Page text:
Once their school was saved, parent group leaders focused on giving back to the community—earning the group PTO Today's 2012 Parent Group of the Year Award for Outstanding Community Service Project.
What a difference a year makes. In fall 2011, the Parent Teacher Council at the Maria Montessori School in Rockford, Ill., had to fight just to preserve their school, which had been recommended for closure due to a massive local budget shortfall. Now Maria Montessori parents are celebrating not only because their school will stay open, but also because they are the winners of the Outstanding Community Service Project award in PTO Today’s 2012 Parent Group of the Year search.
Maria Montessori School was one of several schools placed on the recommended-for-closure list for 2011-12. Although parents didn't know if the school would stay open, the PTC moved forward, keeping up with a busy schedule of events even as they rallied in support of the school. Then in March 2011, the school board voted to keep the Maria Montessori School open. The fight to save the school both galvanized the parents and made them realize how much they appreciate their school, according to PTC volunteer coordinator Nicole Bergren.
“Once the school was saved, we had a different outlook,” she says. “We wanted to make sure we were giving back to the community as a whole.”
The PTC launched its Pay It Forward initiative, which wasn’t a single project but a year devoted to community service. It began with the Givin’ and Groovin’ Dance, at which more than 500 people donated items for a food drive. As well, families from the school agreed to label and sort cans for the local food bank.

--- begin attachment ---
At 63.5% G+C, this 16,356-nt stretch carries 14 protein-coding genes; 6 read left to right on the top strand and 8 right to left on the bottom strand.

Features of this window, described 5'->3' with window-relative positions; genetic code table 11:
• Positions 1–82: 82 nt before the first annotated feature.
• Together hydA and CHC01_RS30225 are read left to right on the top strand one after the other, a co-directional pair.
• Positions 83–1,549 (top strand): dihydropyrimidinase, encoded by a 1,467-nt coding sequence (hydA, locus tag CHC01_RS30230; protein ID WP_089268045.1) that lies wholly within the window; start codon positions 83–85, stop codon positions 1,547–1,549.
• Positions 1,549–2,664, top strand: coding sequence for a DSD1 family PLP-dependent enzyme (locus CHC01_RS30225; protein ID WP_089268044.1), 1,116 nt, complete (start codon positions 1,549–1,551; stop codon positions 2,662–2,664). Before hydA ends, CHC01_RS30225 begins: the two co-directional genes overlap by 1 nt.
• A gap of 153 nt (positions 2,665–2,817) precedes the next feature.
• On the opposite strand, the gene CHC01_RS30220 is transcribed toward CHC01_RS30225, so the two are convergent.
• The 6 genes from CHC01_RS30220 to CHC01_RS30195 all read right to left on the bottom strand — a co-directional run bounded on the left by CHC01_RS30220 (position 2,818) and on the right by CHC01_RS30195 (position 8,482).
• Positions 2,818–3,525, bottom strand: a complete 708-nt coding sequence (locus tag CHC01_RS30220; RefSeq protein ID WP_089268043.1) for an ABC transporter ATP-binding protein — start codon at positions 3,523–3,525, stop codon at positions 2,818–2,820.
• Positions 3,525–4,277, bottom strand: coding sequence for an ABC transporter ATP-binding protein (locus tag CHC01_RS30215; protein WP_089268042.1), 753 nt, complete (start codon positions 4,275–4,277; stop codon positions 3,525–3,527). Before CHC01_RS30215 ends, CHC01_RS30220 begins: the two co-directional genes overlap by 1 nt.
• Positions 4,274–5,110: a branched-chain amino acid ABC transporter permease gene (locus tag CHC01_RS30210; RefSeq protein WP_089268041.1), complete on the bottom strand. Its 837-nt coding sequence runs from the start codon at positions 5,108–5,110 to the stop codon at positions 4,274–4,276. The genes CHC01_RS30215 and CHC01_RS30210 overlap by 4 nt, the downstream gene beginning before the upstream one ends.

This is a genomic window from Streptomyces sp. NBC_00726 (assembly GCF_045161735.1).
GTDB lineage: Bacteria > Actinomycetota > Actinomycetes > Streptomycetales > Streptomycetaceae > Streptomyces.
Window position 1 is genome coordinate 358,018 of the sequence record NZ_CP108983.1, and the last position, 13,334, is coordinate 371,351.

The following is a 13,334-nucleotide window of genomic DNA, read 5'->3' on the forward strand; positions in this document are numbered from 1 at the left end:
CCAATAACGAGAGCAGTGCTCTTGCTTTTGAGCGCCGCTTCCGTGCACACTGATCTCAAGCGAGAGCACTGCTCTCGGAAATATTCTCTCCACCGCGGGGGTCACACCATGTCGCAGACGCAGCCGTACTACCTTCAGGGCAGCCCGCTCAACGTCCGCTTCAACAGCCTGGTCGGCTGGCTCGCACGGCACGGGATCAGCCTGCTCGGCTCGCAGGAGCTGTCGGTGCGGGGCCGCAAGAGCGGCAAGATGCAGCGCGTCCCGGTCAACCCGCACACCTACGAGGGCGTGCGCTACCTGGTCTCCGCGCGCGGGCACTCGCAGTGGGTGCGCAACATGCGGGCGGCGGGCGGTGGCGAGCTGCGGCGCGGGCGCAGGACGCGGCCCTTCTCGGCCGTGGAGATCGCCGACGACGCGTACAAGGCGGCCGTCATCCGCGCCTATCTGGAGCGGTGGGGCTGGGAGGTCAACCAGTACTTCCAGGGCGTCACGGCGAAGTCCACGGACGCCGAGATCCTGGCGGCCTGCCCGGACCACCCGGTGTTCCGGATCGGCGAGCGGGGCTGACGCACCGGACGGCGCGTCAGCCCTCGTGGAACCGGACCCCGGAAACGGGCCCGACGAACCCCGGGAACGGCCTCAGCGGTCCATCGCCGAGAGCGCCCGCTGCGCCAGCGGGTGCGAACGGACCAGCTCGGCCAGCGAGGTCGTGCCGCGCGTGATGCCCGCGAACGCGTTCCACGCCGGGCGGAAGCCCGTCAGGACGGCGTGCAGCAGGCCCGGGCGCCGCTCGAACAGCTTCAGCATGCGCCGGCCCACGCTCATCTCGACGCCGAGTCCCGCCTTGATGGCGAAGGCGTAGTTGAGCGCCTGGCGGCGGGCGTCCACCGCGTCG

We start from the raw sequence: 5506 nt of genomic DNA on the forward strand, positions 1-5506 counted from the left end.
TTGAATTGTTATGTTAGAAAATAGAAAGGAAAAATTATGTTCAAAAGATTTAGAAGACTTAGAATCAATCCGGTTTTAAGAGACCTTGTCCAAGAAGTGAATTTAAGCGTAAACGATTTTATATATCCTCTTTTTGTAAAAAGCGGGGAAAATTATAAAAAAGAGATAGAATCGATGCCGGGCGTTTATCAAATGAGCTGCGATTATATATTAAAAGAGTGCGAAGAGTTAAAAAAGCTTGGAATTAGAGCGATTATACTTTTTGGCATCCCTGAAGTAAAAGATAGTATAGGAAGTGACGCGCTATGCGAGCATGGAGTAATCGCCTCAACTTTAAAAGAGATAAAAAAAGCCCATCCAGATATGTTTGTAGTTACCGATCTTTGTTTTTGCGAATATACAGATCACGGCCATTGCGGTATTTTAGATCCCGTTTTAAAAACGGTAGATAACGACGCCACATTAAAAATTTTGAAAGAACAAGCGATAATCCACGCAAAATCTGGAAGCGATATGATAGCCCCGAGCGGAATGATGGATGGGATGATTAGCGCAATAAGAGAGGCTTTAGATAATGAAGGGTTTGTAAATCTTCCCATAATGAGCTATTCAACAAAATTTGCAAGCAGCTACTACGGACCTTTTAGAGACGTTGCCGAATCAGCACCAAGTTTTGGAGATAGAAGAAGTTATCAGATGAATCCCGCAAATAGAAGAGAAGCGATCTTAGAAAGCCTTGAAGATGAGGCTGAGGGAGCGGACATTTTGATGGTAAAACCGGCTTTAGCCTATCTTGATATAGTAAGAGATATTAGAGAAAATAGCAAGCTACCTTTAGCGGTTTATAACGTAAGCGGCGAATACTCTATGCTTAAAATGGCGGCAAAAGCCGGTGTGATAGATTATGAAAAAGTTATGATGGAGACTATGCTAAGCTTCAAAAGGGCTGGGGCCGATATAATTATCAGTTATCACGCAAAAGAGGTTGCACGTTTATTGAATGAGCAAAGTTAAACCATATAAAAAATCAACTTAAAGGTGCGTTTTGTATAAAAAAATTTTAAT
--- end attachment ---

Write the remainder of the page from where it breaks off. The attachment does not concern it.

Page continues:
Other projects included ringing the Salvation Army bell, Christmas shopping for children in a group home, delivering meals to needy families, and stocking a community bookshelf.
Maria Montessori is a Title I school serving prekindergarten through grade 6. More than 60 percent of its 335 students come from low-income families. The PTC wanted to make sure all families were able to participate in the service projects, regardless of their income level.
While the PTC came up with most of the service projects, PTC president Rachel Leon says the biggest campaign came from the students themselves. After reading A Long Walk to Water, a true story of a Sudanese boy who must walk eight hours a day for clean water, one student suggested a fundraiser for a charity that provides clean drinking water to the impoverished region. The school rallied around that goal, Leon says.
Students set an initial goal of $5,000 to drill a well, but quickly increased their goal to $15,000, which will both drill the well and complete the construction. In the spring, the PTC sponsored a Water Fair to raise both money for the project and awareness about water pollution and conservation. Classes raised money through bake sales, craft sales, and donation jars.
By the end of the 2011-12 school year, Maria Montessori students, parents, and staff had more than $12,000, and the school is working to raise the remainder of the money. “It was amazing how it ended up being so successful,” Leon says.
The school community had another big reason to celebrate, too. While Maria Montessori faced closure in the spring of 2011, the following spring the district approved a plan to expand enrollment and add grades to serve middle school students. The school had pushed for the expansion repeatedly over a 15-year period. The success of the latest proposal is attributed in part to the PTC's work to raise awareness of the school's specialized programs.
What the judges loved: The experience of facing a potential school closure spurred PTC members to reach out to help others rather than focus on their own need.
Cool fact: Maria Montessori parents, students, and staff logged more than 6,000 volunteer hours in 2011-12.